Yesterday I berated The Old Republic for the horrific art failures. I stand by everything I said, but in the interest of fairness I thought I’d point out that the game does have a couple of incongruously gorgeous locations. The above shot was sent in from a reader, and is apparently a shot of Alderaan. I don’t think I can get there in the free trial, but it’s nice to know it exists. Here’s another great location:
- Nailed the established Star Wars style.
- Set on the not-tired-and-overused planet of Tython.
- Looks wonderful. Good use of color.
- Well-designed angle of approach to allow the player to take in the whole scene.
That’s a win. A solid win.
I clicked on one of the fast-travel points and this is what it displayed. Odd.
Pffft. Come on, guys. You can’t give the prospective customer a clickable link or a button? Then again, given the condition of your website, maybe the fewer visitors the better.
You might remember Charles Dennis from Knights of the Old Republic, playing the role of Taris crimelord Davik Kang. His voice is obviously that of an old white guy, with a dash of Italian-American accent. So naturally they gave him the above role: A huge young guy.
It was really hard to accept the voice and the face going together, and I think the Italian accent made it worse. Maybe it wouldn’t have seemed so off if I didn’t know how old the actor was.
Although, that’s just existing Star Wars baggage talking. We don’t have a particular affiliation associated with Italian. Rebels have American accent. The Empire uses World War II German design aesthetics with British accents. In the original trilogy, the Rebels all wore earth tones and the bad guys were all black and white. Neither side had any particular skin pigmentation.
You could easily make a deliberate design choice that some faction, planet, or race used Italian accents. That would have been cool. Denied that, we sort of revert to our default expectations for voices. It’s an interesting problem. You can say, “You shouldn’t worry about these details,” but that’s like saying you shouldn’t notice if an NPC Imperial officer walks in wearing a Banana yellow uniform. We use stylistic cues to interpret the world, and when something stands out it’s natural to assume that the designers are trying to get your attention.
To be clear, this isn’t some awful crime or anything. This was a minor, two-minute quest intended to fill out the world and introduce you to the light side / dark side system. I’m just using it as an excuse to point out that there are a lot of style cues beyond the visual, and a skilled designer will use these to sell or expand the setting. Barring that, they at least should get the age of actor and character within three decades of each other.
The opening crawl for the bounty hunter class. These are all pre-rendered, so they’re the same for all players of the same class. I feel strongly that they should have rendered these instead, and used this to insert your chosen character name into the opening crawl. Referring to the player in such a roundabout, generic way felt very fake and cheap. Like when GLaDOS says, “Great job, subject name here.”
The Bounty Hunter is probably the most fun so far, though in this game he’s basically an assassin by another name. I have yet to have to run someone down and capture them. Always with the killing, these jobs. What is this, an MMO?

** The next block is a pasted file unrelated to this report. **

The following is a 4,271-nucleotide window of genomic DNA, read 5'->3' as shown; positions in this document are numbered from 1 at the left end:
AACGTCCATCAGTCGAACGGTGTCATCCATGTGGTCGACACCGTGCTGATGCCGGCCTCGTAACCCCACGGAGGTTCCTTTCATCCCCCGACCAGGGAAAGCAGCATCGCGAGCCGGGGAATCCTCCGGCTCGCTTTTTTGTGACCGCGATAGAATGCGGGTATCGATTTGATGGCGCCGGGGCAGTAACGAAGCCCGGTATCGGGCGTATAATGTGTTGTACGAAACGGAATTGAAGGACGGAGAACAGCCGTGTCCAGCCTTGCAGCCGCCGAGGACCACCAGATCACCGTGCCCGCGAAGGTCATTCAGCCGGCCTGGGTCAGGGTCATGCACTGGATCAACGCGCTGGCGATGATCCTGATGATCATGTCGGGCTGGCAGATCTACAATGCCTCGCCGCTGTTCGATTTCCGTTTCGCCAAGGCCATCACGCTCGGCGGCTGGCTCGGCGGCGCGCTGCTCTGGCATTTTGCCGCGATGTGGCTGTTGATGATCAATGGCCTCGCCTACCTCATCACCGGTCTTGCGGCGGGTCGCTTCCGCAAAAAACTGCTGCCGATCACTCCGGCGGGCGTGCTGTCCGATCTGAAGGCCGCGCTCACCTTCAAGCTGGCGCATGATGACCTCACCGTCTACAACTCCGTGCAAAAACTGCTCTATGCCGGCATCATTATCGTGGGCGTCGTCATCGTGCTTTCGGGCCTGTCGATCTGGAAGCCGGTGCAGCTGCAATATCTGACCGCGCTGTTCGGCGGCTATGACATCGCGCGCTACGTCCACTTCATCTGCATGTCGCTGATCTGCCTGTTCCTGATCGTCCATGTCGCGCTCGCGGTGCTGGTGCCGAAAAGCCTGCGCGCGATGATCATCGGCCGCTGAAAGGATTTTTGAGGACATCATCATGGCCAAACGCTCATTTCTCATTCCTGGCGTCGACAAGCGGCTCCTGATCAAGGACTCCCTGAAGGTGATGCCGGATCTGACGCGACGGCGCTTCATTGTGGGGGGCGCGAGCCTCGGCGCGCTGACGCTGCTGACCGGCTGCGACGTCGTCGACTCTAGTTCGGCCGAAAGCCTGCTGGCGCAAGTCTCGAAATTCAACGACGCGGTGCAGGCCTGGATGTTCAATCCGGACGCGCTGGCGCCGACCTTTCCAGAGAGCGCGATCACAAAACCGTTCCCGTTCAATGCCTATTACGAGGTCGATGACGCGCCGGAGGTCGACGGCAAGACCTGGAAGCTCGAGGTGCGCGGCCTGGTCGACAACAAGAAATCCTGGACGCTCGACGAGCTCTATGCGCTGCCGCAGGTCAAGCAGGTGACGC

And speaking of my spry young Bounty Hunter…
Everyone refers to him as the “young hotshot” or the “new kid”. Like the opening crawl, this is another example of how the greater focus on roleplaying results in less roleplaying flexibility. In a regular MMO, you can devise any story or origin you like for your character, because it doesn’t matter. In SWTOR, your story is already written, and you work to reveal it.
Bounty hunter is one of the very few classes where I’ve enjoyed playing as a man. He’s voiced by the Omni-voice himself, Steve Blum. So many of the other male voices sound dorky. Don’t even get me started on Smugglers.
He’s still young at heart, though. That’s me dancing center-left.
You know the swing number that was playing in the cantina on Tatooine? Not the really iconic one, but the more low-key one that plays in the background when Luke is talking to Solo. Apparently, that little number is thousands of years old. This is something that really bugs me about the Old Republic timeline. They take the time to wipe the slate clean by setting everything thousands of years in the past. But then they back-port the entire world of classic Star Wars, breaking a lot of ideas in the process. We have a noble and democratic-ish Republic versus a cruel and fascist styled Empire. The architecture is the same. The music is the same. The costumes are nearly the same. We have freezing people in carbonite. Same small handful of allegedly irrelevant, out-of-the-way planets. (Hoth and Tatooine being notable offenders.)
Apparently culture, art, politics, and technology won’t change over the next in five thousands years of history. As far as I can tell, this is not the fault of BioWare, but just a general problem with huge multi-author settings running against the wall of fan expectations. It’s a shame, but Trek has it even worse.
Do you… can I get you a chair? No, I guess you don’t need one, apparently.
The Terrible New Thing
Fidget spinners are ruining education! We need to... oh, never mind the fad is over. This is not the first time we've had a dumb moral panic.
Who Broke the In-Game Economy?
Why are RPG economies so bad? Why are shopkeepers so mercenary, why are the prices so crazy, and why do you always end up a gazillionaire by the end of the game? Can't we just have a sensible balanced economy?
Linux vs. Windows
Finally, the age-old debate has been settled.
What is Vulkan?
There's a new graphics API in town. What does that mean, and why do we need it?
Raytracing is coming. Slowly. Eventually. What is it and what will it mean for game development?